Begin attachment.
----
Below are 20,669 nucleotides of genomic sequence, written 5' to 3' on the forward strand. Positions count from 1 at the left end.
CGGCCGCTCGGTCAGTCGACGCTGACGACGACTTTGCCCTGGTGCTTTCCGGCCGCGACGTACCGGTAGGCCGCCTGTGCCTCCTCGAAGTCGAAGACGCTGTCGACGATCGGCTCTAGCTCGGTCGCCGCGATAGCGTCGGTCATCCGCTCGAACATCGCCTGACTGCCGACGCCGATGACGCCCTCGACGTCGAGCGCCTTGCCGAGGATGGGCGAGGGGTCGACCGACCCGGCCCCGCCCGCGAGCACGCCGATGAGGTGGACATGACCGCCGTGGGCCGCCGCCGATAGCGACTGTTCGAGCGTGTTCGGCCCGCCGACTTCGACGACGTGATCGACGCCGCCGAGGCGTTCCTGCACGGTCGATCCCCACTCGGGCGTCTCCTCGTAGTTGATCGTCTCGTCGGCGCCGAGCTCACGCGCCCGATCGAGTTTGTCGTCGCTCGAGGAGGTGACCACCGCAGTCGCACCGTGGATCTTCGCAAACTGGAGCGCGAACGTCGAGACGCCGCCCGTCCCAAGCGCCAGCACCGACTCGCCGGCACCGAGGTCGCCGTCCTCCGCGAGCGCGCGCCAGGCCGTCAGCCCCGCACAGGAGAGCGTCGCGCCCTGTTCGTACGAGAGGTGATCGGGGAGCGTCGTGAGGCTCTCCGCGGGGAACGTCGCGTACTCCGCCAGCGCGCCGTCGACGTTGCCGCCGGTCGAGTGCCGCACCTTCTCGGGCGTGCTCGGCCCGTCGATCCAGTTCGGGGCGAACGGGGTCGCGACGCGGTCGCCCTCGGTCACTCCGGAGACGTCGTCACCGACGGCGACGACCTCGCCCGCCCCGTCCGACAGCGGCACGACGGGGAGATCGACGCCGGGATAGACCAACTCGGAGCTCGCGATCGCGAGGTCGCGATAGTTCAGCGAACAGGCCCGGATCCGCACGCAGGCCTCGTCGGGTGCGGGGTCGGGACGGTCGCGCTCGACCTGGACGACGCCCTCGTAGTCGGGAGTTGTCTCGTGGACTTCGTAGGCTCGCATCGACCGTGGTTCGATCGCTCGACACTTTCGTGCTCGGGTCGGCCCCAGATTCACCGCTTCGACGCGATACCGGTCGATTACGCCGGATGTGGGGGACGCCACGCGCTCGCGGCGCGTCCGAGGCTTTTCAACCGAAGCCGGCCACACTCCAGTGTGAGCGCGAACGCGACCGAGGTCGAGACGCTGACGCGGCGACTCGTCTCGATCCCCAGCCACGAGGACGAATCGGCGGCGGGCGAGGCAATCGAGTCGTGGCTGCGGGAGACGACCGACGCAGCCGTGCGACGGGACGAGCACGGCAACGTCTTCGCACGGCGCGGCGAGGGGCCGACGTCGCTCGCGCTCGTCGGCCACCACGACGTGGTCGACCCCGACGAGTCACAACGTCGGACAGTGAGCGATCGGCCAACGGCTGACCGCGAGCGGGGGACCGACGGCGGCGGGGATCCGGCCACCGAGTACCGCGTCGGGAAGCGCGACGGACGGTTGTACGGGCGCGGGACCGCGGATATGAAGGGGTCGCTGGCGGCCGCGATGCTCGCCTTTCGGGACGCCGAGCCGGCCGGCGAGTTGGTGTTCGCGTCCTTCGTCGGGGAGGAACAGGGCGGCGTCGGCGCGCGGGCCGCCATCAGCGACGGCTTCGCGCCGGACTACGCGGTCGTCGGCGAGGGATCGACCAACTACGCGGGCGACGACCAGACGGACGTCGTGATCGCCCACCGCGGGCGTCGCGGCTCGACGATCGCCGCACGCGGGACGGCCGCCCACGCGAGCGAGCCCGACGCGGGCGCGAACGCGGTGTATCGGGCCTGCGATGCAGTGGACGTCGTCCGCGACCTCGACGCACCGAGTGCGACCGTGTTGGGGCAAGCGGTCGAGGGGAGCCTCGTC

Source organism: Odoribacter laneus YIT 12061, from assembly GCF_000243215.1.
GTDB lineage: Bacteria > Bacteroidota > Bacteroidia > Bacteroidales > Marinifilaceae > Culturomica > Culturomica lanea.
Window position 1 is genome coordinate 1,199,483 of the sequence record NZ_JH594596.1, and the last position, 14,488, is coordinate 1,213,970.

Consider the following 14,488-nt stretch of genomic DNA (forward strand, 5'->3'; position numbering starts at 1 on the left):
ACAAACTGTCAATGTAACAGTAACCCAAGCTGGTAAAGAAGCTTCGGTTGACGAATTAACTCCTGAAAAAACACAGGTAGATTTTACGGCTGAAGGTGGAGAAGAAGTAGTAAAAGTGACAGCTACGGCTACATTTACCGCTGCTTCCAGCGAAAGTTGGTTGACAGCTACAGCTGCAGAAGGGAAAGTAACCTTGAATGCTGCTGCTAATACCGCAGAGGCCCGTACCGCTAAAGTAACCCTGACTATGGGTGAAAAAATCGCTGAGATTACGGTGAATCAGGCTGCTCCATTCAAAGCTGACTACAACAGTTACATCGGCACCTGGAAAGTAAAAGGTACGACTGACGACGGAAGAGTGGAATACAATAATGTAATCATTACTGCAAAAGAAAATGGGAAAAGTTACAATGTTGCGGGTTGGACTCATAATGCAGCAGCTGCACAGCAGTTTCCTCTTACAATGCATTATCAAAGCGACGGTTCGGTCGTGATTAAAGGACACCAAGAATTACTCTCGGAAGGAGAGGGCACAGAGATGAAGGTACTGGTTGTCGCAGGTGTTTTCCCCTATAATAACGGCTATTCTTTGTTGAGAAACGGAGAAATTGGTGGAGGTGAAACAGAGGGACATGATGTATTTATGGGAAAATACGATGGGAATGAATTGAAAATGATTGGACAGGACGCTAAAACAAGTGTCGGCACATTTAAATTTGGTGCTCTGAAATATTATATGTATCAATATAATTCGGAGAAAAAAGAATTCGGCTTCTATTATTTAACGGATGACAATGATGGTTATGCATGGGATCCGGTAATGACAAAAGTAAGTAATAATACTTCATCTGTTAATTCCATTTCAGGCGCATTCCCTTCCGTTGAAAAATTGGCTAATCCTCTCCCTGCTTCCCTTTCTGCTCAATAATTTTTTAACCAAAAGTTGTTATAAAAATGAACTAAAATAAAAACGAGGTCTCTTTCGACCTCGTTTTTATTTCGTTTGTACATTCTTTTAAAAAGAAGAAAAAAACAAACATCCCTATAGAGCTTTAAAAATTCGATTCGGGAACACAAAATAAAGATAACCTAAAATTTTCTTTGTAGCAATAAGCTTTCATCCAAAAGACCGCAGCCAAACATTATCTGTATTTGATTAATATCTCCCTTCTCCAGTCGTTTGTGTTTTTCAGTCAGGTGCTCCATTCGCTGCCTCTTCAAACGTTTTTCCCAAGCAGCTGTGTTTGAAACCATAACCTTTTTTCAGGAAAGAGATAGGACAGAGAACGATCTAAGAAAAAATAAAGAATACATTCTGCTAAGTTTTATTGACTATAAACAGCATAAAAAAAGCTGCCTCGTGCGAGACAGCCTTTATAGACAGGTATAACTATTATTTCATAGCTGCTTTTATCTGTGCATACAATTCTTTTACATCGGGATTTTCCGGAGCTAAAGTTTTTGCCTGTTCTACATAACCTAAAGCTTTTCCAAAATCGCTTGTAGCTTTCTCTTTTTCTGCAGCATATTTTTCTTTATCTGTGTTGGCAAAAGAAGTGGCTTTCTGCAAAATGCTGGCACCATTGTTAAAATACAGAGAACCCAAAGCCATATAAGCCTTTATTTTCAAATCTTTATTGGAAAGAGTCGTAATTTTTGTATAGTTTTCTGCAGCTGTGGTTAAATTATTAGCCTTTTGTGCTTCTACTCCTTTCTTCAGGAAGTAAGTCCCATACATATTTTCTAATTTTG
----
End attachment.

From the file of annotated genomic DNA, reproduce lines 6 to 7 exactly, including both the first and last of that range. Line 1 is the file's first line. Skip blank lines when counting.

Consider the following 14,488-nt stretch of genomic DNA (forward strand, 5'->3'; position numbering starts at 1 on the left):
ACAAACTGTCAATGTAACAGTAACCCAAGCTGGTAAAGAAGCTTCGGTTGACGAATTAACTCCTGAAAAAACACAGGTAGATTTTACGGCTGAAGGTGGAGAAGAAGTAGTAAAAGTGACAGCTACGGCTACATTTACCGCTGCTTCCAGCGAAAGTTGGTTGACAGCTACAGCTGCAGAAGGGAAAGTAACCTTGAATGCTGCTGCTAATACCGCAGAGGCCCGTACCGCTAAAGTAACCCTGACTATGGGTGAAAAAATCGCTGAGATTACGGTGAATCAGGCTGCTCCATTCAAAGCTGACTACAACAGTTACATCGGCACCTGGAAAGTAAAAGGTACGACTGACGACGGAAGAGTGGAATACAATAATGTAATCATTACTGCAAAAGAAAATGGGAAAAGTTACAATGTTGCGGGTTGGACTCATAATGCAGCAGCTGCACAGCAGTTTCCTCTTACAATGCATTATCAAAGCGACGGTTCGGTCGTGATTAAAGGACACCAAGAATTACTCTCGGAAGGAGAGGGCACAGAGATGAAGGTACTGGTTGTCGCAGGTGTTTTCCCCTATAATAACGGCTATTCTTTGTTGAGAAACGGAGAAATTGGTGGAGGTGAAACAGAGGGACATGATGTATTTATGGGAAAATACGATGGGAATGAATTGAAAATGATTGGACAGGACGCTAAAACAAGTGTCGGCACATTTAAATTTGGTGCTCTGAAATATTATATGTATCAATATAATTCGGAGAAAAAAGAATTCGGCTTCTATTATTTAACGGATGACAATGATGGTTATGCATGGGATCCGGTAATGACAAAAGTAAGTAATAATACTTCATCTGTTAATTCCATTTCAGGCGCATTCCCTTCCGTTGAAAAATTGGCTAATCCTCTCCCTGCTTCCCTTTCTGCTCAATAATTTTTTAACCAAAAGTTGTTATAAAAATGAACTAAAATAAAAACGAGGTCTCTTTCGACCTCGTTTTTATTTCGTTTGTACATTCTTTTAAAAAGAAGAAAAAAACAAACATCCCTATAGAGCTTTAAAAATTCGATTCGGGAACACAAAATAAAGATAACCTAAAATTTTCTTTGTAGCAATAAGCTTTCATCCAAAAGACCGCAGCCAAACATTATCTGTATTTGATTAATATCTCCCTTCTCCAGTCGTTTGTGTTTTTCAGTCAGGTGCTCCATTCGCTGCCTCTTCAAACGTTTTTCCCAAGCAGCTGTGTTTGAAACCATAACCTTTTTTCAGGAAAGAGATAGGACAGAGAACGATCTAAGAAAAAATAAAGAATACATTCTGCTAAGTTTTATTGACTATAAACAGCATAAAAAAAGCTGCCTCGTGCGAGACAGCCTTTATAGACAGGTATAACTATTATTTCATAGCTGCTTTTATCTGTGCATACAATTCTTTTACATCGGGATTTTCCGGAGCTAAAGTTTTTGCCTGTTCTACATAACCTAAAGCTTTTCCAAAATCGCTTGTAGCTTTCTCTTTTTCTGCAGCATATTTTTCTTTATCTGTGTTGGCAAAAGAAGTGGCTTTCTGCAAAATGCTGGCACCATTGTTAAAATACAGAGAACCCAAAGCCATATAAGCCTTTATTTTCAAATCTTTATTGGAAAGAGTCGTAATTTTTGTATAGTTTTCTGCAGCTGTGGTTAAATTATTAGCCTTTTGTGCTTCTACTCCTTTCTTCAGGAAGTAAGTCCCATACATATTTTCTAATTTTG